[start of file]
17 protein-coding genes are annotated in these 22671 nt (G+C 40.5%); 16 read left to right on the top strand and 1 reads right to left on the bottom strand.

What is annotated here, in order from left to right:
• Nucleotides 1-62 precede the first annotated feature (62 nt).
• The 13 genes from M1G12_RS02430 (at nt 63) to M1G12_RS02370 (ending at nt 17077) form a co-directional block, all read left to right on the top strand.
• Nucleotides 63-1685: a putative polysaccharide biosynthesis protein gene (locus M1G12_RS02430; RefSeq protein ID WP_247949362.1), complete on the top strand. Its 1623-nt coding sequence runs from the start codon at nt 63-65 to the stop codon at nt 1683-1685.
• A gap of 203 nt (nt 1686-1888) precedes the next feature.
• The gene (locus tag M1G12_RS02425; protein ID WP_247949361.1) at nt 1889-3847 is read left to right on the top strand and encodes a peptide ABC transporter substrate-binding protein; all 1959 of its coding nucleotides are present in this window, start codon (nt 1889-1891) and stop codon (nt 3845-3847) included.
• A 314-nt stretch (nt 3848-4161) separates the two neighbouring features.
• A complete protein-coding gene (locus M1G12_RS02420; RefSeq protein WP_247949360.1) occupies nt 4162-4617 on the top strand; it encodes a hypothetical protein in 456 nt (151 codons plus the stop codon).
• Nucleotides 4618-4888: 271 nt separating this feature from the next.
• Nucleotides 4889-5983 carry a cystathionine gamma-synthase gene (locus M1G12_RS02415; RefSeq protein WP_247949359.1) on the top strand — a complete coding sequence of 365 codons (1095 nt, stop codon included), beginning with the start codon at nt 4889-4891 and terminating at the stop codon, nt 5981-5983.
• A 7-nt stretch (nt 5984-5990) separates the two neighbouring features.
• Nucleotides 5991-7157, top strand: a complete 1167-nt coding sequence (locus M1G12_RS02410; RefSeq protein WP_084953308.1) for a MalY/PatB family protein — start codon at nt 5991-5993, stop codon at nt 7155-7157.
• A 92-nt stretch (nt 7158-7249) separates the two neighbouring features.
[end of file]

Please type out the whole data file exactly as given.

17 protein-coding genes are annotated in these 22671 nt (G+C 40.5%); 16 read left to right on the top strand and 1 reads right to left on the bottom strand.

What is annotated here, in order from left to right:
• Nucleotides 1-62 precede the first annotated feature (62 nt).
• The 13 genes from M1G12_RS02430 (at nt 63) to M1G12_RS02370 (ending at nt 17077) form a co-directional block, all read left to right on the top strand.
• Nucleotides 63-1685: a putative polysaccharide biosynthesis protein gene (locus M1G12_RS02430; RefSeq protein ID WP_247949362.1), complete on the top strand. Its 1623-nt coding sequence runs from the start codon at nt 63-65 to the stop codon at nt 1683-1685.
• A gap of 203 nt (nt 1686-1888) precedes the next feature.
• The gene (locus tag M1G12_RS02425; protein ID WP_247949361.1) at nt 1889-3847 is read left to right on the top strand and encodes a peptide ABC transporter substrate-binding protein; all 1959 of its coding nucleotides are present in this window, start codon (nt 1889-1891) and stop codon (nt 3845-3847) included.
• A 314-nt stretch (nt 3848-4161) separates the two neighbouring features.
• A complete protein-coding gene (locus M1G12_RS02420; RefSeq protein WP_247949360.1) occupies nt 4162-4617 on the top strand; it encodes a hypothetical protein in 456 nt (151 codons plus the stop codon).
• Nucleotides 4618-4888: 271 nt separating this feature from the next.
• Nucleotides 4889-5983 carry a cystathionine gamma-synthase gene (locus M1G12_RS02415; RefSeq protein WP_247949359.1) on the top strand — a complete coding sequence of 365 codons (1095 nt, stop codon included), beginning with the start codon at nt 4889-4891 and terminating at the stop codon, nt 5981-5983.
• A 7-nt stretch (nt 5984-5990) separates the two neighbouring features.
• Nucleotides 5991-7157, top strand: a complete 1167-nt coding sequence (locus M1G12_RS02410; RefSeq protein WP_084953308.1) for a MalY/PatB family protein — start codon at nt 5991-5993, stop codon at nt 7155-7157.
• A 92-nt stretch (nt 7158-7249) separates the two neighbouring features.